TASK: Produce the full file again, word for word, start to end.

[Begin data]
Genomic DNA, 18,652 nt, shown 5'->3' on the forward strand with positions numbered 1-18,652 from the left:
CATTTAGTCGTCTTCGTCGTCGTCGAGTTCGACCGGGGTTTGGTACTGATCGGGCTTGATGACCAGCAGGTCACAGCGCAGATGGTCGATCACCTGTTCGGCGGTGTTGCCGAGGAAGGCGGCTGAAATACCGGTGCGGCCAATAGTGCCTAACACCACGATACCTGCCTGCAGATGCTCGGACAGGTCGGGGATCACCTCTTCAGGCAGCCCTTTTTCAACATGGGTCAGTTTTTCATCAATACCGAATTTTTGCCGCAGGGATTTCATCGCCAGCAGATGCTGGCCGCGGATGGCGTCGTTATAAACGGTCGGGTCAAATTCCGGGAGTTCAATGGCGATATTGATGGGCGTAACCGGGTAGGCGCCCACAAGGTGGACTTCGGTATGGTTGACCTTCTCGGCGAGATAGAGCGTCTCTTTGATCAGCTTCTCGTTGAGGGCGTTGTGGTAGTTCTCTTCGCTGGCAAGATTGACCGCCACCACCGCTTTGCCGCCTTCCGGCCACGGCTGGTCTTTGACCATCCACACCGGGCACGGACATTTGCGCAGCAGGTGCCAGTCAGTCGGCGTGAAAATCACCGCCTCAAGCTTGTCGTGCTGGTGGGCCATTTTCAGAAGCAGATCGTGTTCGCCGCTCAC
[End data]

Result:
Genomic DNA, 18,652 nt, shown 5'->3' on the forward strand with positions numbered 1-18,652 from the left:
CATTTAGTCGTCTTCGTCGTCGTCGAGTTCGACCGGGGTTTGGTACTGATCGGGCTTGATGACCAGCAGGTCACAGCGCAGATGGTCGATCACCTGTTCGGCGGTGTTGCCGAGGAAGGCGGCTGAAATACCGGTGCGGCCAATAGTGCCTAACACCACGATACCTGCCTGCAGATGCTCGGACAGGTCGGGGATCACCTCTTCAGGCAGCCCTTTTTCAACATGGGTCAGTTTTTCATCAATACCGAATTTTTGCCGCAGGGATTTCATCGCCAGCAGATGCTGGCCGCGGATGGCGTCGTTATAAACGGTCGGGTCAAATTCCGGGAGTTCAATGGCGATATTGATGGGCGTAACCGGGTAGGCGCCCACAAGGTGGACTTCGGTATGGTTGACCTTCTCGGCGAGATAGAGCGTCTCTTTGATCAGCTTCTCGTTGAGGGCGTTGTGGTAGTTCTCTTCGCTGGCAAGATTGACCGCCACCACCGCTTTGCCGCCTTCCGGCCACGGCTGGTCTTTGACCATCCACACCGGGCACGGACATTTGCGCAGCAGGTGCCAGTCAGTCGGCGTGAAAATCACCGCCTCAAGCTTGTCGTGCTGGTGGGCCATTTTCAGAAGCAGATCGTGTTCGCCGCTCAC